CH: The guitar controller is slightly larger [than before].

KH: And we took a lot of time to make sure our drums were as authentic as possible. We've actually put the velocity-sensing technology in there, so the harder you hit the drum head, the harder it's going to sound, and the softer you hit, the softer its going to sound.

How does the game score players' vocals? That sounds tricky.

CH: The guitar and the drums work on a rhythm, a beat matching. And the vocals work on pitch matching. You have to match the pitch of the notes as they scroll by.

Why did you add a beginner level?

KH: Our whole objective with "Guitar Hero" is to make it as broadly accessible as possible. By adding this beginner mode, we can get even young kids, who are 5, 6, 7 and who maybe can't coordinate pressing a button on the guitar and strumming at the same time. . .to make it really easy for them. All they have to do is strum.

CH: My 7- and 9-year-old daughters play. And there are times when my 70-year-old dad plays. You want to give people of all ages and all sizes the ability to play "Guitar Hero" and have fun.

What about compatibility across formats? If I create a song on a Wii console, for example, could other people play it on an Xbox?

CH: I believe GHTunes is compatible across all formats.

How did you choose the songs for this game?

KH: We're looking for music that connects with people. When they hear it, they go, "Wow, I love that song and I have to buy this game." We start with a list of maybe 200 or 300 songs we would love to license. And from there we work with the labels and the artists themselves to see which ones we can actually get.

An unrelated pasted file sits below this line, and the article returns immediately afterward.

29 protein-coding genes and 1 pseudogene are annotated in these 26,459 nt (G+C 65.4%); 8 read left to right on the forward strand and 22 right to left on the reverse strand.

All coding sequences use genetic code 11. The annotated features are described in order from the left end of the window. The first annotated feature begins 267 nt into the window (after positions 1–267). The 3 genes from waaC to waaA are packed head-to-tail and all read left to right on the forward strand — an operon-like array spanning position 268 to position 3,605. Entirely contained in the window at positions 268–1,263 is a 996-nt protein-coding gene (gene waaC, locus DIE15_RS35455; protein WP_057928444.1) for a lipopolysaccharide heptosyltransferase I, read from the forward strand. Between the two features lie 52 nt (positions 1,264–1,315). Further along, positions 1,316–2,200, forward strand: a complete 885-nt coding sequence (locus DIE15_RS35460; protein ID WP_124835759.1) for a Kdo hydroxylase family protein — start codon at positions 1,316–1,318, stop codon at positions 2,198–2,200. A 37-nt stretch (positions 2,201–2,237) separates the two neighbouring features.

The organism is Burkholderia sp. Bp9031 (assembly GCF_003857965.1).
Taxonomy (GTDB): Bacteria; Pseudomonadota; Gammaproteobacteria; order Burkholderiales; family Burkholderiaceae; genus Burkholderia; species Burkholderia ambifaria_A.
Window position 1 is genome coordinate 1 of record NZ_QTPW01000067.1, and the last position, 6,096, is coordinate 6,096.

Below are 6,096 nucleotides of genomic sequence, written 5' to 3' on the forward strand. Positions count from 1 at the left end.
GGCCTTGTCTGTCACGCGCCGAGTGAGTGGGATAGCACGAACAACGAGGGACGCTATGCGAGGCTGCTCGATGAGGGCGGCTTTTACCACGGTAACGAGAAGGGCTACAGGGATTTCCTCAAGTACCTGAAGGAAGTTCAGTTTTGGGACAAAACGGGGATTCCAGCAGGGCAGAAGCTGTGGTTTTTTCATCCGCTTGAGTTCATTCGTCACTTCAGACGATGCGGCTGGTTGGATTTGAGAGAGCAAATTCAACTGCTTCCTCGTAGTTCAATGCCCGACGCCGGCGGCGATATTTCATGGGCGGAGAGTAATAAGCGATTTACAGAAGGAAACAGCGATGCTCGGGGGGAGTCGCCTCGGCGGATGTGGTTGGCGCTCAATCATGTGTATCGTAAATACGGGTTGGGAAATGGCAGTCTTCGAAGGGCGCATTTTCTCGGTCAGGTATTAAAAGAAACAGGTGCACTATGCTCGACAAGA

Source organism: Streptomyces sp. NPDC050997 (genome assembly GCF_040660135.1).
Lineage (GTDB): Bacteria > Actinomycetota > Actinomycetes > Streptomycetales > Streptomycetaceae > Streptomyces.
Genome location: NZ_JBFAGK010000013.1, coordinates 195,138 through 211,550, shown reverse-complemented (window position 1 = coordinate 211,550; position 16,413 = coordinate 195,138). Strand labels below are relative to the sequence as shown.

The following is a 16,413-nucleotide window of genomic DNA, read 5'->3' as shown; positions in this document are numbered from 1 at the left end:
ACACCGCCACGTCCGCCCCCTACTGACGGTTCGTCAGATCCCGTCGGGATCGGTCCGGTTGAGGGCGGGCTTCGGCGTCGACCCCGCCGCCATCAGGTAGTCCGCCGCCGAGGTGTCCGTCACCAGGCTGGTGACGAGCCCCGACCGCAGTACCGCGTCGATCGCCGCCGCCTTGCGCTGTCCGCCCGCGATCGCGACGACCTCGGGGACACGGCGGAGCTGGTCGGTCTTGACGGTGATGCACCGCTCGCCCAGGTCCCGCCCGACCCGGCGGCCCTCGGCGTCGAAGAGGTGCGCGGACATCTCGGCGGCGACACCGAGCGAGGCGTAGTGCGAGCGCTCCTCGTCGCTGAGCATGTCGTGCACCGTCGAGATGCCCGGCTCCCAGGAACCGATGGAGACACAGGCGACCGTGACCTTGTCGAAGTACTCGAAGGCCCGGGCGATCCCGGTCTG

CH: We try to cover a lot of different genres and different eras. "Guitar Hero" has always been known for classic rock and metal. But we also look for songs that have great instrumentals and are fun to play, like "La Bamba," by Los Lobos, which is surprisingly difficult. We put in [new] genres like the Beastie Boys. Michael Jackson is in there. What's great about "Beat It" is that a lot of people forget that Eddie Van Halen played the guitar solo on that.

When you guys were first developing "Guitar Hero," didn't you have a hard time convincing artists to let you use their songs?

KH: Yeah, with "Guitar Hero 1," it was an unknown game. We went out and tried to license music and frankly got turned down for about 97 percent of the songs we asked for. They didn't know what this game was. We didn't have enough money to play them anyway. So it was a real challenge at the beginning. It's become much easier for us.

Do you have a preferred console for playing "Guitar Hero"?

CH: We try to take advantage of the uniqueness of each console. They're all very different, and we try to tailor our games to match the strengths of each.

KH: Yeah, we love all of our children. How do you choose?

What do you think has been "Guitar Hero's" biggest impact on the music industry?

CH: We actually downloads go up the week after "Guitar Hero III" was released -- for every single song that was included.

KH: Aerosmith generated more money on royalties for their game ["Guitar Hero Aerosmith"] than they did on each of their past two albums. So they [the games] are truly bringing artists to new audiences, and much bigger audiences.

So the new game will be in stores October 26? That's a Sunday.

KH: It is. It'll give you a whole day to play. You won't have to cut work.